Channel One News and Promethean bring punching Hulk Hogan into classrooms…

November 8, 2011
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to sell a new violent video game.

Hulk Hogan yells a greeting to students as they watch Channel One News on their Promethean whiteboards.


From Jim Metrock:

Oh the humanity. Oh the stupidity.

Schoolchildren who are unfortunately in schools that have Channel One News began their school day yesterday, November 7, watching Hulk Hogan scream at them.

“Here you go maniacs. Hulk Hogan here. The greatest of all time! I want to give a shout out to everyone watching Channel One News. And by the way, it starts right now!!”

As Hogan ends his rant and as the Channel One logo comes on the screen, he throws a punch at the camera. Parents have no idea this is how their child is starting their school day and school week.

 

Hulk Hogan throws punch at students forced to watch Channel One News.

What an idiotic way use of school time. School administrators and teachers who think this is merely a fun waste of time should find other work. They don’t need to be in education.

Why is Hulk Hogan opening the Channel One show?  Duh. He’s there to promote his new violent video game.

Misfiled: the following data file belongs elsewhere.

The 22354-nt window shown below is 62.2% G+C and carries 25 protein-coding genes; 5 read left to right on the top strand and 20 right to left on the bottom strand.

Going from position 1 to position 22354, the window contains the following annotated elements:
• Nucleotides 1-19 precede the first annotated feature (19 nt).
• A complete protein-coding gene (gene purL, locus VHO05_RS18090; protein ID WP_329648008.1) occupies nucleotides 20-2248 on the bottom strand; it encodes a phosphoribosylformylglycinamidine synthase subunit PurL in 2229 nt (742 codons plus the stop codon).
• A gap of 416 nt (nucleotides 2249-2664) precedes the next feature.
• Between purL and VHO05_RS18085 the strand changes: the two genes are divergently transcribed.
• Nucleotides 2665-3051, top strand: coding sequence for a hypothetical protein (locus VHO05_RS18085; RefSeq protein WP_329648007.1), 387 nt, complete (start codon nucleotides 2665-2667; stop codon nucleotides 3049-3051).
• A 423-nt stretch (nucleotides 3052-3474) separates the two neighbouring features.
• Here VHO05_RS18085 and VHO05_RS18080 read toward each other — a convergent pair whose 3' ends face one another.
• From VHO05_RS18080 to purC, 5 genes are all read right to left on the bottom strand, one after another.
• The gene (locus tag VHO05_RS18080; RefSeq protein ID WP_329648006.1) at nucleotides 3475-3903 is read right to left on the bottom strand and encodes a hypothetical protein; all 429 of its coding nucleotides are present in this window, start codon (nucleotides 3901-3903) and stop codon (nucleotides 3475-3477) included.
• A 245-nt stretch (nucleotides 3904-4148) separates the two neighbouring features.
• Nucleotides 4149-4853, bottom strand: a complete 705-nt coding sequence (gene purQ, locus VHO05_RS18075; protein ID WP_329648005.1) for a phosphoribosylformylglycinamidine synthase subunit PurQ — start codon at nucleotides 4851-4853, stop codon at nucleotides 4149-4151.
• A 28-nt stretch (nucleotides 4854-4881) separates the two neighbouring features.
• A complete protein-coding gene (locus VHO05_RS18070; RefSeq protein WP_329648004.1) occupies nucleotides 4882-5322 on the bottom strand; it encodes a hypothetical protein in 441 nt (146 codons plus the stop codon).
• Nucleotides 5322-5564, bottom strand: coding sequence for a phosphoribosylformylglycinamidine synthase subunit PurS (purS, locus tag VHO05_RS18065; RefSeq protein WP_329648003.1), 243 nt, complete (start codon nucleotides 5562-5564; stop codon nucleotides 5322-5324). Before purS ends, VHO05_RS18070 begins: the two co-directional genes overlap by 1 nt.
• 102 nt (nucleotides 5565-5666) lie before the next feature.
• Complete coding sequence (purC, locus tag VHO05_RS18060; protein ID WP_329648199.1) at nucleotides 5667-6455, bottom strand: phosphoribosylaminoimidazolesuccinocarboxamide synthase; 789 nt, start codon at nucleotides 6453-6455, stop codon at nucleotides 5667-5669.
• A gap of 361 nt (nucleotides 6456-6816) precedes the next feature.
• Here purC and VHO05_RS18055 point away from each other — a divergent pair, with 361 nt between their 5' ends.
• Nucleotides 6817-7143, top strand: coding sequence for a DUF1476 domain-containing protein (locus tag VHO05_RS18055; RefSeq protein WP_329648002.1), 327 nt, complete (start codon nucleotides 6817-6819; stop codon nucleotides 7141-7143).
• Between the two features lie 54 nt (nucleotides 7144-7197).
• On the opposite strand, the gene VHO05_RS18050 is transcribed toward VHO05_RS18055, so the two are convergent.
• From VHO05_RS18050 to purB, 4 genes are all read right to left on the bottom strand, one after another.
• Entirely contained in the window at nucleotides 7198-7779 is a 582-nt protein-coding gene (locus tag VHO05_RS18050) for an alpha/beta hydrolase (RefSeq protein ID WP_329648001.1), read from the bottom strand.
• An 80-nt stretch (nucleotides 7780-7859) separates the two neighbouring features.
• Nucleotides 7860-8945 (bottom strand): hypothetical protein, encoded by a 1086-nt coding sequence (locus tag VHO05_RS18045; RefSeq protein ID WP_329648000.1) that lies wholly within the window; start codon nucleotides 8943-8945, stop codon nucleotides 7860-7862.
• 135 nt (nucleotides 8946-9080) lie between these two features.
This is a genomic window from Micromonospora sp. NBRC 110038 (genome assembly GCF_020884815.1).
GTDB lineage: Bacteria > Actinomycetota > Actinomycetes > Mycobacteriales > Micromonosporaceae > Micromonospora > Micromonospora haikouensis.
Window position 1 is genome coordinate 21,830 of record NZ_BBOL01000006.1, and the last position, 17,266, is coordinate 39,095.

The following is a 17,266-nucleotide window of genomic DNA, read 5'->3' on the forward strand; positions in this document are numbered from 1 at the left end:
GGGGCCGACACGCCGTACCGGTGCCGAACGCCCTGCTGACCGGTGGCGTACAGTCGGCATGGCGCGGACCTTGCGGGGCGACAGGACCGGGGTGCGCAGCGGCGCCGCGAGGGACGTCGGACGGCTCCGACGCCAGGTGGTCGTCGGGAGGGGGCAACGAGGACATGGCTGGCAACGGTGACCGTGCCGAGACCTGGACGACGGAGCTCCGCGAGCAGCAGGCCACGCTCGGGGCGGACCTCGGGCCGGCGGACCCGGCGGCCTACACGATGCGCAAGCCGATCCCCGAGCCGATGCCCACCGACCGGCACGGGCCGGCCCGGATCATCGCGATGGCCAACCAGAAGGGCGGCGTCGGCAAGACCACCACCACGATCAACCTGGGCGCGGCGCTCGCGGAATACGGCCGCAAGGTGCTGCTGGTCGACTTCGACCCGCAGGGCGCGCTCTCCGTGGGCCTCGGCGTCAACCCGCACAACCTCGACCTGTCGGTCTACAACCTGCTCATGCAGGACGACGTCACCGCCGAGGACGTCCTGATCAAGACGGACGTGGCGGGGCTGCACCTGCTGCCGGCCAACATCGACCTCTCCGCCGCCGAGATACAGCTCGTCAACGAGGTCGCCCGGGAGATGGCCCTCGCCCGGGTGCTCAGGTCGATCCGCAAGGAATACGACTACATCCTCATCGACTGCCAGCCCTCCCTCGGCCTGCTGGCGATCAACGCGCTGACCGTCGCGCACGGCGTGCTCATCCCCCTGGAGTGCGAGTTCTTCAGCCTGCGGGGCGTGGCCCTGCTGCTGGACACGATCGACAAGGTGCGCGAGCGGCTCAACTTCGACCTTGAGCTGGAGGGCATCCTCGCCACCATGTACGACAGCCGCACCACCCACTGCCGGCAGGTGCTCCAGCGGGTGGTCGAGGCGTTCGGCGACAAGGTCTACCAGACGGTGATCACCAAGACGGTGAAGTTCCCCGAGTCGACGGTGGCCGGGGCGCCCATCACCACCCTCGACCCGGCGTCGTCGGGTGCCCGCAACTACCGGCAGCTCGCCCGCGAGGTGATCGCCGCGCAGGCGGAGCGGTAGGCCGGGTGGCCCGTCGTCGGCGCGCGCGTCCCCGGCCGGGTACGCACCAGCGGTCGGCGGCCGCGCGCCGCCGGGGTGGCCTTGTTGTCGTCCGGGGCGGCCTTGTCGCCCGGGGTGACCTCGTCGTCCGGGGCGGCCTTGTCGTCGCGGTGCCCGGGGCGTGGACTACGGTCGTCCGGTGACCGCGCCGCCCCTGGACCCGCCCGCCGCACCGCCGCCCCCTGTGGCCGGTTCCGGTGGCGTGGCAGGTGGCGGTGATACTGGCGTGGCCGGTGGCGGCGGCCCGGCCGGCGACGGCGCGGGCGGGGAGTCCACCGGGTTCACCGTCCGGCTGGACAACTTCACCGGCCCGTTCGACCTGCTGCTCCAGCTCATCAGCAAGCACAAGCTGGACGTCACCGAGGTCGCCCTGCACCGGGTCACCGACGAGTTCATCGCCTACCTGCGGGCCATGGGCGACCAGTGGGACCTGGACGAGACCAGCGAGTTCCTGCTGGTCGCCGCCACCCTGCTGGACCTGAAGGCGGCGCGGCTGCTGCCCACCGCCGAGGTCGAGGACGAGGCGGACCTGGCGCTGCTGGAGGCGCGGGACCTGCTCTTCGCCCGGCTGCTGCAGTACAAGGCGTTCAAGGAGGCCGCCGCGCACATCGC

Channel One News is going all out on its classroom TV show and on its Channelone.com website to make sure kids buy Hulk Hogan's Main Event.

Channel One News is advertising a video game that is inappropriate for its large preteen audience.

Notice the thinner banner ad. Many more ads for this violent video game can be seen on Channelone.com.

 

After Hogan delivers his “punch” line, the Promethean whiteboards and Channel One’s TV sets move to a shot of Jessica Kumari delivering a very important line: “What better way to start off your week than a shout out from The Hulkster.” Really, Jessica?

 

"What better way to start off your week," says shill Jessica Kumari.

It is important to understand the role of the Channel One News anchor in helping to plug products. When a actor or someone else opens the show to remind students that a new movie or CD or video game is coming out, Channel One wants to help their advertiser by making a connection between the anchor and the guest star on the show. When Jessica Kumari, who is a known personality for students, indicates she likes Hulk Hogan and that she is glad he is on the program, she gives this video video game her implicit endorsement. Is she offended by this intrusion of advertising into the supposedly non-commercial part of the daily program? Absolutely not. She likes it. Students who watch Channel One News are getting a terrible idea of what journalism is about.

Ms. Kumari and other Channel One News reporters routinely use their position of trust with students to help their advertisers sell more products or more movie tickets. It’s disgraceful, but no more so than a school wasting precious school time forcing students to watch Hulk Hogan.